Seattle-area millennials are buying homes — just not in King County
Remember all those stories from the 2010s predicting millennials might become “perma-renters,” forever shut out of the housing market?
Compared with previous generations, a far higher share of millennials — the generation born between 1981 and 1996 — were still renting in their 20s and early 30s. And this was especially true in places with sky-high home prices like Seattle.
But millennials aren’t quite so young any more — the oldest of the generation have entered their forties — and things are starting to change, even in the Seattle area.
Census data shows that in pricey King County, home-owning millennials remain very much in the minority. But it’s a different picture if we look to more affordable neighboring counties, Snohomish and Pierce: Here, millennial homeowners are now the majority.
In King County, there were about 322,000 households in 2021 headed by millennials, who were then between the ages of 25 and 40. Of these households, around 199,000, or 62%, rented. Only 122,000, or 38%, were homeowners.
That’s very different from adults of previous generations who often moved into homeownership at a younger age. For example, if we go back to 1980, 57% of King County households headed by a 25-to-40 year old were owned, and just 43% were rented.
But unlike King, in Snohomish and Pierce counties, most homes headed by a millennial are now owned.
In the two counties combined, there were 193,000 households headed by a millennial in 2021. Of these, about 102,000, or 53%, were owner-occupied, while 91,000, or 47%, were rented.
Snohomish County in particular had a high percentage of millennial homeowners, at 56.5%. In Pierce County, it was a 50/50 split between owners and renters.
This represents a dramatic change from just five years earlier. In 2016, when millennials were 20-35 years old, only 39.5% were homeowners in Snohomish, and 31% in Pierce.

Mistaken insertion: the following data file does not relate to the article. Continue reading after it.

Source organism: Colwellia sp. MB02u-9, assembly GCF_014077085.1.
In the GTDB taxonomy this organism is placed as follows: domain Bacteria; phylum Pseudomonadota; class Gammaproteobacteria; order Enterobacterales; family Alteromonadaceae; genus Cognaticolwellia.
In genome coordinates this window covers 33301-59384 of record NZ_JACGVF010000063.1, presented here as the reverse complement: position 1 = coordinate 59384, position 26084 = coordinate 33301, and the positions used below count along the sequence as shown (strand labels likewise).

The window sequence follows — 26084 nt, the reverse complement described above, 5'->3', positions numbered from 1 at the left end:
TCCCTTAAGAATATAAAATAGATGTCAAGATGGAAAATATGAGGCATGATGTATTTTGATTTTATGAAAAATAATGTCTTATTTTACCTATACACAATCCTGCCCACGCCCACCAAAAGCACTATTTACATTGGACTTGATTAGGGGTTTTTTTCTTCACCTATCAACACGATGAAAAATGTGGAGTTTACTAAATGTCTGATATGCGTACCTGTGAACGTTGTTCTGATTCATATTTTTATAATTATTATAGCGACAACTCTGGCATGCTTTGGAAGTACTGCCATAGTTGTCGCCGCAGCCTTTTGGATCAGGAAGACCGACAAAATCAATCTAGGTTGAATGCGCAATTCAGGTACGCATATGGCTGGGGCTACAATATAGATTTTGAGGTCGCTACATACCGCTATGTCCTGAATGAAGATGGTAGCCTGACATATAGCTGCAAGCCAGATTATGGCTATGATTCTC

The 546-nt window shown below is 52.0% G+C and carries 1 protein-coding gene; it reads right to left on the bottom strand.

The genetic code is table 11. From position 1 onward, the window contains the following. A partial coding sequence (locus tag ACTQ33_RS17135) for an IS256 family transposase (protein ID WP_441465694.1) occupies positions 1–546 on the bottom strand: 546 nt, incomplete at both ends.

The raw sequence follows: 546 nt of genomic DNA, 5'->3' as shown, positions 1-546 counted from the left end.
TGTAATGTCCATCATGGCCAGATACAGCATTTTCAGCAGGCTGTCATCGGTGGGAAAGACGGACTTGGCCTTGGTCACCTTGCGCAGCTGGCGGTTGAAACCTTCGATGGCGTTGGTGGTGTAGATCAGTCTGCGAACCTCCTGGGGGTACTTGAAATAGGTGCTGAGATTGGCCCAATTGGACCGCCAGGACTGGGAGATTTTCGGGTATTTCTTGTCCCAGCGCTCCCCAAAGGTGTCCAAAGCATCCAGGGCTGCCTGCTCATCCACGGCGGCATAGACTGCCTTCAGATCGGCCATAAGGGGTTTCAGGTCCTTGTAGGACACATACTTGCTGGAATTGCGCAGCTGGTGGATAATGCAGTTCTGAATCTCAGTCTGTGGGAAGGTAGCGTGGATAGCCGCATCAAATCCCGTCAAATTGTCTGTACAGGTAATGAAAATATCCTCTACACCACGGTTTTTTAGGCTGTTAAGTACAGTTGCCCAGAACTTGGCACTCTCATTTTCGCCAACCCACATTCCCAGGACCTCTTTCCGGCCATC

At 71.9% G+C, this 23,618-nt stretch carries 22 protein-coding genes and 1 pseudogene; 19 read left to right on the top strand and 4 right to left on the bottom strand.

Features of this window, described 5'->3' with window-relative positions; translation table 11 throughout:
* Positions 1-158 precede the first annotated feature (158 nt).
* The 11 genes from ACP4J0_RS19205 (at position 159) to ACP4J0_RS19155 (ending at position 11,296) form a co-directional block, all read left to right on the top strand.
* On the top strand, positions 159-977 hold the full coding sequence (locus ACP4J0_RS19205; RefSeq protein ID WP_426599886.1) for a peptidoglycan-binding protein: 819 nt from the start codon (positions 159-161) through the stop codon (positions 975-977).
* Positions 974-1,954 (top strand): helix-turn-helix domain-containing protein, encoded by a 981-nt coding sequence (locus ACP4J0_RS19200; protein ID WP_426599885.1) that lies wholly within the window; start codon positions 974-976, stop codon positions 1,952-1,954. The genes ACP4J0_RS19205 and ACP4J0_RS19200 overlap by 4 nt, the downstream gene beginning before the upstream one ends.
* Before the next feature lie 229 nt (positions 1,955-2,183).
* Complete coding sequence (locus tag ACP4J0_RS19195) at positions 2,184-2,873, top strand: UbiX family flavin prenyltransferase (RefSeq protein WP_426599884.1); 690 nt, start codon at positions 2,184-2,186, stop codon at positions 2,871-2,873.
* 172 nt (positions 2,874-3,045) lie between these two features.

Of course, high home prices in King County have been a major stumbling block for millennials, and it explains why many have gone either north or south.
Many millennials in the Seattle area work in professional occupations with high salaries, and may not have too much trouble entering the housing market. But with Zillow estimating the average King County home value at more than $800,000, buying a first home can be challenging, even for those with high-paying jobs.
It’s still expensive to buy a home outside of King County, but less so. The average home value in Snohomish County is around $690,000 and in Pierce, around $525,000.
So it’s not surprising to see that within the Seattle area, there’s a big difference in millennial homeownership between King County and its more affordable neighboring counties.
But there are also some demographic factors that have contributed to millennials’ delayed entry into the housing market.
For example, people typically buy a home once they’ve gotten married, and millennials started tying the knot at a relatively late age compared with earlier generations.
The median age at first marriage has been rising for many years, and in Washington, it was 30.2 years for men and 27.4 years for women in 2021, according to census data.
Millennials also tend to have more debt at a young age than previous generations, making it harder to save for a down payment or get a home loan.
While millennial homeowners are now in the majority in Snohomish County, and at 50% in Pierce County, there is still a big difference when compared with previous generations, just as in King.
For example, in 1980, among households headed by someone 25-to-40 years old, 69.5% owned their homes in Snohomish County, and in Pierce, 58% were owners.